With a $3 million state grant, the City of Fairfax can take an important step in 2008 toward becoming a greener municipality.
The grant, from the Virginia Department of Rail and Public Transportation, or DRPT, allows the city to replace six of its 12 CUE buses with hybrids. DRPT also provided funding to the Northern Virginia Transportation Commission for a pilot project testing the benefit of installing hydrogen fuel injectors in public buses. The city is also the recipient of that project grant, which would be the first-ever use of the injectors in the United States, said Adam McGavock, the NVTC planning director.
The city replaces six of its buses every 10 years, said Alex Verzosa, the city’s transportation director. So instead of buying six more diesel buses in 2008, the city requested a grant about a year ago to turn public transportation green.
"Anything we can contribute to reduce emissions helps everybody," said Verzosa.
The city, and all of Northern Virginia, is in a nonattainment area — an area that does not meet the national primary or secondary ambient air quality standard, as classified by the Environmental Protection Agency. So fuel efficiency, while important, is not as important as reducing emissions, said Verzosa.
"We haven’t met our budget [as a region] to reduce emissions," he said.
The six new hybrids cost more than $500,000 each, as opposed to the $325,000 it costs for the current diesel buses. The hybrids will also burn diesel fuel, but at a much cleaner and slower rate. The manufacturer claims the city will save more than 50 percent in fuel, but Verzosa said the city isn’t looking at the switch just in terms of gas mileage. The city wants to be a leader in terms of emissions reductions, and public transportation is a great way to set an example, he said.
As for the fuel injectors, emissions reductions also take priority over fuel economy, said McGavock. The injectors could reduce tailpipe emissions by about 50 percent, he said, which is "very important being that we’re in a nonattainment area."
THE COST SAVINGS of the injectors would be substantial if the NVTC and the city determine that the injectors perform the way they are expected. McGavock found out about the technology on the Internet. He saw that Canadians were using them in ambulances and trucks, and he thought why not try it out on public transportation?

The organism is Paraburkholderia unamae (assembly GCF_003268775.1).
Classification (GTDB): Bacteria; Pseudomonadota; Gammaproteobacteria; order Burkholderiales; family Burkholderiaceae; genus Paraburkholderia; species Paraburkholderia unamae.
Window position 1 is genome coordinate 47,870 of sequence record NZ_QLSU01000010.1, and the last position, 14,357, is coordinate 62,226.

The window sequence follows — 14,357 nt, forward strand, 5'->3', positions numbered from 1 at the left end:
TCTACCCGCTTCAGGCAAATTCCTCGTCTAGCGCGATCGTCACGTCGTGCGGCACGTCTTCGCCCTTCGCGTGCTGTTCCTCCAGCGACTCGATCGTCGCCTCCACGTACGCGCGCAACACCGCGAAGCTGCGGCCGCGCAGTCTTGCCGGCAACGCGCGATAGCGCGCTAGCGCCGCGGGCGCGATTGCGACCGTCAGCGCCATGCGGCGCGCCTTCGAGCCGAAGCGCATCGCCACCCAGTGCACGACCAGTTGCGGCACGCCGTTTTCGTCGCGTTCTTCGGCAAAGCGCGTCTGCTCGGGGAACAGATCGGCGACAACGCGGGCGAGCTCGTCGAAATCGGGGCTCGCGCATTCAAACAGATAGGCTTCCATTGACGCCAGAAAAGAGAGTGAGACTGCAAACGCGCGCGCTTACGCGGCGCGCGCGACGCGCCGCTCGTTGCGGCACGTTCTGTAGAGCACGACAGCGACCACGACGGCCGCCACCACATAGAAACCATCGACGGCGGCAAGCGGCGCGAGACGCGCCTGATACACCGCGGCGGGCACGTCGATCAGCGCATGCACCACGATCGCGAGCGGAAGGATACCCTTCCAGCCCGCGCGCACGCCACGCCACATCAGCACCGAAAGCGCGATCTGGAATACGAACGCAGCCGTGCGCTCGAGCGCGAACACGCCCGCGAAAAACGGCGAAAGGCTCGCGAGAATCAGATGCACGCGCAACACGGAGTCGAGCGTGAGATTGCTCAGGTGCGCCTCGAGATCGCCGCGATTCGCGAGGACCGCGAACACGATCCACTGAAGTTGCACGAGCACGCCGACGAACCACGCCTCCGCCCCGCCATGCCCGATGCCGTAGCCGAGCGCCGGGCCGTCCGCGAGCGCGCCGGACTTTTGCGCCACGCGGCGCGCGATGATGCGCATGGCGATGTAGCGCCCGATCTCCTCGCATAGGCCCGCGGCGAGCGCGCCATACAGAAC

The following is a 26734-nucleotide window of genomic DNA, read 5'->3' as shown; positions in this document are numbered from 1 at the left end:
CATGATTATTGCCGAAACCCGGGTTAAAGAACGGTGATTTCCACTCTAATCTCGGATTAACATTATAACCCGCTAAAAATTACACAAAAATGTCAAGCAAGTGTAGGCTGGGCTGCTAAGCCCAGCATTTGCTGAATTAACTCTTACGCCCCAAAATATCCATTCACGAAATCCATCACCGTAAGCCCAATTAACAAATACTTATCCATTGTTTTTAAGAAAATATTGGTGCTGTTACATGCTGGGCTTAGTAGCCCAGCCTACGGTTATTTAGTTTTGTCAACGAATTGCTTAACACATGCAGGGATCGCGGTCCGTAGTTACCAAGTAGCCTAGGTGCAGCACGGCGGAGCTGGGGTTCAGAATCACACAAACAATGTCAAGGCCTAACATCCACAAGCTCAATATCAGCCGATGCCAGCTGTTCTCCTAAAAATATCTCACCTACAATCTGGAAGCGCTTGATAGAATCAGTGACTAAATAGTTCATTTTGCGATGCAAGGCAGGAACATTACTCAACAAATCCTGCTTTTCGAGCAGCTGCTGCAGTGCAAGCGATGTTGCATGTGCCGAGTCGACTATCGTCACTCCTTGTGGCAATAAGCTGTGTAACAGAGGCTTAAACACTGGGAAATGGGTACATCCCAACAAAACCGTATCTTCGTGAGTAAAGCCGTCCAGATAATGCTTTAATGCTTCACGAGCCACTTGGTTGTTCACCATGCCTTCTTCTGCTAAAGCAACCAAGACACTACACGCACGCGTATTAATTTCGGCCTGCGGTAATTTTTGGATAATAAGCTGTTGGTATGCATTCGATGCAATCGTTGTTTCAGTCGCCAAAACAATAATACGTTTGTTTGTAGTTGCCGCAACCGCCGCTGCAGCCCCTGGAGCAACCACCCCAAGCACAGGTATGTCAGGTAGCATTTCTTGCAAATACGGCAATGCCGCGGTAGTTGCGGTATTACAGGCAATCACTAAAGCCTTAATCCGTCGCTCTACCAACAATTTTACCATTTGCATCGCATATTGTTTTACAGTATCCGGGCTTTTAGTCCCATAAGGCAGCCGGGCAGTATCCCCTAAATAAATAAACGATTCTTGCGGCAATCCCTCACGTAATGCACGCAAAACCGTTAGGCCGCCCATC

"We’ve only seen this used in trucking companies logging millions of miles," McGavock said. "So the question is, in a stop and go environment, how will it perform?"
That’s what these demonstration grants are all about, to test technologies that work in one environment, in a new environment. DRPT is extremely "forward-thinking," said McGavock, which has allowed the NVTC to think outside the box in order to try to reduce emissions.
The injector kits are about $12,000 per vehicle. They don’t need replacing or a lot of maintenance, other than adding water about once a month, McGavock said. One thing he wants to make sure people understand is that hydrogen is never stored anywhere on the vehicle.
"There’s a tank of water, and as hydrogen is created, it’s immediately burned off," he said. "These [injectors] are perfectly safe. They’re no more dangerous than a regular diesel bus."
The NVTC will be installing the injectors on four of the city’s 12 buses. So with the other six turning to hybrids in 2008, the city will have just two old-fashioned diesel buses left. The NVTC intends to run the demonstration for nine months, beginning this August and September. That should be enough time to determine the fuel economy and emissions performance of the injectors, said McGavock.
"The hydrogen makes the diesel burn cleaner, which translates to less pollution and savings in fuel," said Verzosa. "You don’t need as much fuel to power the engine if you’re able to burn the diesel more efficiently."
Since it’s a demonstration, the city will collect data and compare it to the efficiency of the hybrid buses. Hybrids should perform better than the injectors, said McGavock, but since they cost $500,000 a pop, the injectors could end up being a short-term solution until the region can afford to replace the more than 1,000 buses here with hybrids.
"We’re stuck with diesel buses for at least another 10 years. This is an inexpensive way to make it more palatable," said McGavock.
The city is a great locality for demonstrations like these, said Adrien Fremont, the city’s special projects engineer. In a six-square-mile city, it’s fairly easy to gauge the benefits of new programs, she said. Fremont is trying to start an initiative that would make the city green in every way possible, from building guidelines and light-saving traffic signals, to water efficiency. The city proposal to incorporate new environmental initiatives could take off as soon as a final green building report by the Council of Governments is released. She said the city would want to follow those guidelines before running with green initiatives on its own.
"I think the goal is to promote as much as possible, and be a team player with other localities to promote green building practices and energy efficiency," said Fremont.